Advertising devices allowed on listed shopfront

Signage advertising an ice cream parlour occupying a listed building in the town centre of a major seaside resort in Wales was permitted to be retained.

The grade II listed building, forming part a terrace of other listed buildings, had recently undergone renovation and the inspector noted the appearance of the traditional shopfront and verandah had been considerably improved, with lost architectural detail reinstated and a sensitive colour scheme. The council, however, had taken listed building enforcement action against the addition of two ice cream cone fixtures to the shopfront frame and one window sticker sign and had also refused retrospective listed building consent.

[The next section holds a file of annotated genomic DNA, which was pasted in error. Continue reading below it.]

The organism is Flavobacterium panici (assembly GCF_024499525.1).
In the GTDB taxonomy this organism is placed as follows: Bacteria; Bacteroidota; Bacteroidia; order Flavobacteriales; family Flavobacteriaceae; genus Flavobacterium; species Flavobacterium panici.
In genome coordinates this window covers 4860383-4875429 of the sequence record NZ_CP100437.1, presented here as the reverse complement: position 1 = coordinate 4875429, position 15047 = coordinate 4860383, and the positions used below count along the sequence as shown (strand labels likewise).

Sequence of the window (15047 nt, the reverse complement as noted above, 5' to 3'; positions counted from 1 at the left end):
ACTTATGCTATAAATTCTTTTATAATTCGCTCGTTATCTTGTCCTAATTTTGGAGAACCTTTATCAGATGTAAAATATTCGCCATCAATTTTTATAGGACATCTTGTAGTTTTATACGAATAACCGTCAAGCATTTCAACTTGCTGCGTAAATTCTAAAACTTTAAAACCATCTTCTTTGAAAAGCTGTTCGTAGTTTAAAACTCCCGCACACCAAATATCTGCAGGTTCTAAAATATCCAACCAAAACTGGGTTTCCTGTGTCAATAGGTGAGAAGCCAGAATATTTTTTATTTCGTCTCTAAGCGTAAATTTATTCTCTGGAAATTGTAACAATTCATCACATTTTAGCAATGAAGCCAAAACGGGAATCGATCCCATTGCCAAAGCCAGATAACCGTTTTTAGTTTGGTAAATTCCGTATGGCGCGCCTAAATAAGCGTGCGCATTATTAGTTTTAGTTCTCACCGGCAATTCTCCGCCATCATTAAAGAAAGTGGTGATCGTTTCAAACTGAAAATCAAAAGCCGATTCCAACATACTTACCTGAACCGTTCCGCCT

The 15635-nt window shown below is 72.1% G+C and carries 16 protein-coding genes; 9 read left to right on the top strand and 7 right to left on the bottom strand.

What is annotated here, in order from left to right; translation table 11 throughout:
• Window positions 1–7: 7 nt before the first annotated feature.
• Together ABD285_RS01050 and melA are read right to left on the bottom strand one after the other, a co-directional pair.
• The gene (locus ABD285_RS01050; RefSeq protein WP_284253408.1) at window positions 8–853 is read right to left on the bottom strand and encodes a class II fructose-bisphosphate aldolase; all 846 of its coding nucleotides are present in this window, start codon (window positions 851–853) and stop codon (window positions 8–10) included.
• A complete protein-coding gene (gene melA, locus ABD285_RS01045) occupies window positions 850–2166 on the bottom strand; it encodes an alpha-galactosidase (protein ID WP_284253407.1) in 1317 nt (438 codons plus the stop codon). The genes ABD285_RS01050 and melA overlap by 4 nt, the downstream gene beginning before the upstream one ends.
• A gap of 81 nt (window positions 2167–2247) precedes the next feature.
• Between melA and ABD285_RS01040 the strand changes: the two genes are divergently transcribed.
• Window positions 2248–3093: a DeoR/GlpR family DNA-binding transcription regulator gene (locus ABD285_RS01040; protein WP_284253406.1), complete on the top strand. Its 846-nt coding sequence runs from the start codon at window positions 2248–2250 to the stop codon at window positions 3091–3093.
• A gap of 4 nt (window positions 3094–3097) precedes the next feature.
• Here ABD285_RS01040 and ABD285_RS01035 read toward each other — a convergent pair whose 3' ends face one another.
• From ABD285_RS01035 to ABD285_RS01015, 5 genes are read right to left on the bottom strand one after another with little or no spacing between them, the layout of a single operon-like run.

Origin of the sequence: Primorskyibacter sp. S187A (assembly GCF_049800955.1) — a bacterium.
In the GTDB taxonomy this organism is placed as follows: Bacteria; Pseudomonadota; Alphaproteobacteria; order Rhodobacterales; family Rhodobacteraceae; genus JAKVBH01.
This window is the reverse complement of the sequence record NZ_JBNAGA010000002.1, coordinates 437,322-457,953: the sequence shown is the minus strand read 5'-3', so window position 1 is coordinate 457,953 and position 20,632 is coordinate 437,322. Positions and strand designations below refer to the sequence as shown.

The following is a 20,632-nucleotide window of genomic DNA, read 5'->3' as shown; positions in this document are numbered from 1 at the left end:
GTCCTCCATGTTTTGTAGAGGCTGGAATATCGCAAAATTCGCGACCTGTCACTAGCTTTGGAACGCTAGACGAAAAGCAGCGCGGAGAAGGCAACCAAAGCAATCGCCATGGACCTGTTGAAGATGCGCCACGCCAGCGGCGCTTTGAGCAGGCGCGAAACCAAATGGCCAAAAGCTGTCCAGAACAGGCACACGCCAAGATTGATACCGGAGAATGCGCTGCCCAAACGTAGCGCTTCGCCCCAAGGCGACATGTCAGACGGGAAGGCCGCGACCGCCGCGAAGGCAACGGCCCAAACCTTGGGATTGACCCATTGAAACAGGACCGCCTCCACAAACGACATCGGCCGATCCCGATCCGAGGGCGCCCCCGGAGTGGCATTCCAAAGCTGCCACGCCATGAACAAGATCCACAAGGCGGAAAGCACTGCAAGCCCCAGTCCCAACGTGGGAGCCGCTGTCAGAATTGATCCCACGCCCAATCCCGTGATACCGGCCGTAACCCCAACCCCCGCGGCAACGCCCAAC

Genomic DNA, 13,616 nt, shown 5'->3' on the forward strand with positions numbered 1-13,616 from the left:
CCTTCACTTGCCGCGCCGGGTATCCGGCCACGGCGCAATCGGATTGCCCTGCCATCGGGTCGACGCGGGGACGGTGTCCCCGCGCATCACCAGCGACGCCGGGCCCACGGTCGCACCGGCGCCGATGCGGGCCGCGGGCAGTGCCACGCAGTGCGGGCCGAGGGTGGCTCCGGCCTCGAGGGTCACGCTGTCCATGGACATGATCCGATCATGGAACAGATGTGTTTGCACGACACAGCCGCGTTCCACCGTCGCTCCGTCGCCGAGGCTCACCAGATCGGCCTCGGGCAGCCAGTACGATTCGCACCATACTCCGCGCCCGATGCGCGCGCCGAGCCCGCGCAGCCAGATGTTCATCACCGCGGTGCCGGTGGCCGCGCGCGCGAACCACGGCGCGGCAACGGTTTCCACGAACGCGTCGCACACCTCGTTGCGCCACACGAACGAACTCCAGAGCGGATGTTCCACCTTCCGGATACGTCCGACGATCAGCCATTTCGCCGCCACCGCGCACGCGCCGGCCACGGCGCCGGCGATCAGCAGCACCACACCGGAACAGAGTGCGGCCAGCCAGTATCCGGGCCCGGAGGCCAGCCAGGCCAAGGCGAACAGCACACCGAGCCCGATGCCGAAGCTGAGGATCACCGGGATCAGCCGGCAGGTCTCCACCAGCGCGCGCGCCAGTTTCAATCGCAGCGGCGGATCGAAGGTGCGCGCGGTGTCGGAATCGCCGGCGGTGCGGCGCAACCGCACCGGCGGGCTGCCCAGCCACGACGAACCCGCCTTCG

In the inspector’s judgement, the two ice cream cones were of good design and modest in scale, advertising the business in a whimsical way that did not jar with the shopfront, and likening them to use of a barber’s pole or a chemist’s mortar and pestle as an advertising device, which the council’s supplementary planning guidance on shopfronts encouraged. The inspector also considered the single sticker, which provided the only reference to the name of the business, to be modest. Disagreeing with the council that the sticker and ice cream cones were a clutter of features harming the simple appearance of the shopfront, and judging that the works did not harm any features of special architectural or historic interest of the building, the inspector allowed the appeals.

Inspector: A McCooey; Written representations


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